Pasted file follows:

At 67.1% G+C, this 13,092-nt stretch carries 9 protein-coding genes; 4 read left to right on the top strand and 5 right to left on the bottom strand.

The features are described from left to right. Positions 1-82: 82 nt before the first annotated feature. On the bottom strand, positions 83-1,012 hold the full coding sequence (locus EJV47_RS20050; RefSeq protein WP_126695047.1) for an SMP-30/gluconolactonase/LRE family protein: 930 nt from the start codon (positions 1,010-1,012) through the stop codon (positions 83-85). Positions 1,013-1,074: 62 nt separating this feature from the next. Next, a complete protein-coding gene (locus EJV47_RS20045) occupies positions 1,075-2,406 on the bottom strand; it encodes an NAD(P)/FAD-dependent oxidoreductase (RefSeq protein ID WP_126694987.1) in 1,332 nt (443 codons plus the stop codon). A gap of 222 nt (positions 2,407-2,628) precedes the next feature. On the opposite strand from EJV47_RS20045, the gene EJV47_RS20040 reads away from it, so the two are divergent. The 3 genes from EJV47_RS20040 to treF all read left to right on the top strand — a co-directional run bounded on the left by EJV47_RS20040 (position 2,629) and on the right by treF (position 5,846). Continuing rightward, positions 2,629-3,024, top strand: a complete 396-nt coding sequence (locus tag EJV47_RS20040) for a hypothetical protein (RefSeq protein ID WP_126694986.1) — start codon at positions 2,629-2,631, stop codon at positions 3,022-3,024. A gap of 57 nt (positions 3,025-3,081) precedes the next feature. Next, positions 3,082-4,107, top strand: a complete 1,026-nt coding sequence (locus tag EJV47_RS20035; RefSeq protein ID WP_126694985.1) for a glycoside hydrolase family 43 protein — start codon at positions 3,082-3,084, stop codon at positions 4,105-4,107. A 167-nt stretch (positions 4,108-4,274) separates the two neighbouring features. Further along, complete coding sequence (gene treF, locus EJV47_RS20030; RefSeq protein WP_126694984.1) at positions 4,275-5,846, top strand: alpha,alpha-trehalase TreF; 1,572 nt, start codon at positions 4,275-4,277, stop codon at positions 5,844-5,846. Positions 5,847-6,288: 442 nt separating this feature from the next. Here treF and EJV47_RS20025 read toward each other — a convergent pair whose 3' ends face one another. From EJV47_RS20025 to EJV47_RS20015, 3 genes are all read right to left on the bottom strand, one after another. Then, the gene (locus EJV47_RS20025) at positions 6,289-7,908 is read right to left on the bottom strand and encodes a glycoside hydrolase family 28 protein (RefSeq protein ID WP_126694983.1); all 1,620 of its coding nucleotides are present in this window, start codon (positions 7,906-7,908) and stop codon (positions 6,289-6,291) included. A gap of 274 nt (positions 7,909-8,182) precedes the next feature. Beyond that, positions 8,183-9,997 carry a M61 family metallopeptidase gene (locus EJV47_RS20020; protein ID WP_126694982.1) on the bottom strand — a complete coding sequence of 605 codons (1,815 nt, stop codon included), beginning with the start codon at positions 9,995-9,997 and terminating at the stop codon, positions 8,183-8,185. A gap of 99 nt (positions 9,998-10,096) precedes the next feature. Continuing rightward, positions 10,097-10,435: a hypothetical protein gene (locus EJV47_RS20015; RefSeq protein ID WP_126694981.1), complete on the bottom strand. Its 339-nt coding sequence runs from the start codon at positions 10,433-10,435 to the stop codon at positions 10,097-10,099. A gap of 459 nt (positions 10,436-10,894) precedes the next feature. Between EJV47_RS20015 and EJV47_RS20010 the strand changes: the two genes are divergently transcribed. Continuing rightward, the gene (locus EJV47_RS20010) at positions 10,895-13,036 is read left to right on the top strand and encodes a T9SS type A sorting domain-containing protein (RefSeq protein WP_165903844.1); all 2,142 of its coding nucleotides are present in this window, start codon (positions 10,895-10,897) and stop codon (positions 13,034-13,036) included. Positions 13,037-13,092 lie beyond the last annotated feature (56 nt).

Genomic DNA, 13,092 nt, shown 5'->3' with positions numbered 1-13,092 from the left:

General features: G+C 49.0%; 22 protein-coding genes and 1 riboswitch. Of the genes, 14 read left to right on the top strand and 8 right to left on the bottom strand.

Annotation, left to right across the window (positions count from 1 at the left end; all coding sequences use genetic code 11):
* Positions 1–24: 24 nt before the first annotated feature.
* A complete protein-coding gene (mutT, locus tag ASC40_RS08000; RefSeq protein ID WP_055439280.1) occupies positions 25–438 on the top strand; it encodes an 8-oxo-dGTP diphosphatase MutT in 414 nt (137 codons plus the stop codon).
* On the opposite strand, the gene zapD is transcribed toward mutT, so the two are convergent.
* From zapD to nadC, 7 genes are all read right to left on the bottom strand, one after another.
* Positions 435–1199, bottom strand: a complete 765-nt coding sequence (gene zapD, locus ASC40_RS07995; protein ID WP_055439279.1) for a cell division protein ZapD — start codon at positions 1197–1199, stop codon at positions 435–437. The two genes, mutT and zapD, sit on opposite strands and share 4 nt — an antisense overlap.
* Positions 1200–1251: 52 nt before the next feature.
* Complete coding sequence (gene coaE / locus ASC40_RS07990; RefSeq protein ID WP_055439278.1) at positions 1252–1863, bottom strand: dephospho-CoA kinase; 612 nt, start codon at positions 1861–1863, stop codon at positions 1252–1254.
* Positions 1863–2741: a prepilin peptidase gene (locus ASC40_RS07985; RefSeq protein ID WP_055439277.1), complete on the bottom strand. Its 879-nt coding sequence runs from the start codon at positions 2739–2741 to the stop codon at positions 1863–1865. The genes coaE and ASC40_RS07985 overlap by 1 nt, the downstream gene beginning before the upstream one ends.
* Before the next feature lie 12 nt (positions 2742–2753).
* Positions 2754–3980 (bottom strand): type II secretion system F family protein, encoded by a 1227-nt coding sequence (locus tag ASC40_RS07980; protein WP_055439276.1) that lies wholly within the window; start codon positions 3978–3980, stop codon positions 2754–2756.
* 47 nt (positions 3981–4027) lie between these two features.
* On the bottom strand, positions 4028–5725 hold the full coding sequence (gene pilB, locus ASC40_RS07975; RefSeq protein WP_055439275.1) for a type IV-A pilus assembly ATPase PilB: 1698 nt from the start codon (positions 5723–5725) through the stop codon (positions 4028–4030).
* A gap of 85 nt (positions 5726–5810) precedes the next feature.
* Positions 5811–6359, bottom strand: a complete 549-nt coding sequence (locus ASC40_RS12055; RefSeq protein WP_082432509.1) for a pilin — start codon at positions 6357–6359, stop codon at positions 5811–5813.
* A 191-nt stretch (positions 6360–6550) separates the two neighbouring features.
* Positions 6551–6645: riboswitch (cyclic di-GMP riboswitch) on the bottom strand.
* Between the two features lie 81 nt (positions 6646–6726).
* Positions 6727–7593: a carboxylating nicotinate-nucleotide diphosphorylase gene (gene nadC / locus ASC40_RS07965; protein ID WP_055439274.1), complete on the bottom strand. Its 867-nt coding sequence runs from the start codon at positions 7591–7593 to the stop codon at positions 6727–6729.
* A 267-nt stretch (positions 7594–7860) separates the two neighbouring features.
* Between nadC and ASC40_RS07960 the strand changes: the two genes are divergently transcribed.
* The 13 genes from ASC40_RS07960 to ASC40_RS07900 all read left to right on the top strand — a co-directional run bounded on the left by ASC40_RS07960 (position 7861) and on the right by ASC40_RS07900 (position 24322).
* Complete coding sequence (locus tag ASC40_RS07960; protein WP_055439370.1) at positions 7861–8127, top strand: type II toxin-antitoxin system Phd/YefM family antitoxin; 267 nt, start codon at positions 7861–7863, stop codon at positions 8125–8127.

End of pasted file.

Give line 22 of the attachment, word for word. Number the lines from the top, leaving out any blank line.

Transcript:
* Between the two features lie 81 nt (positions 6646–6726).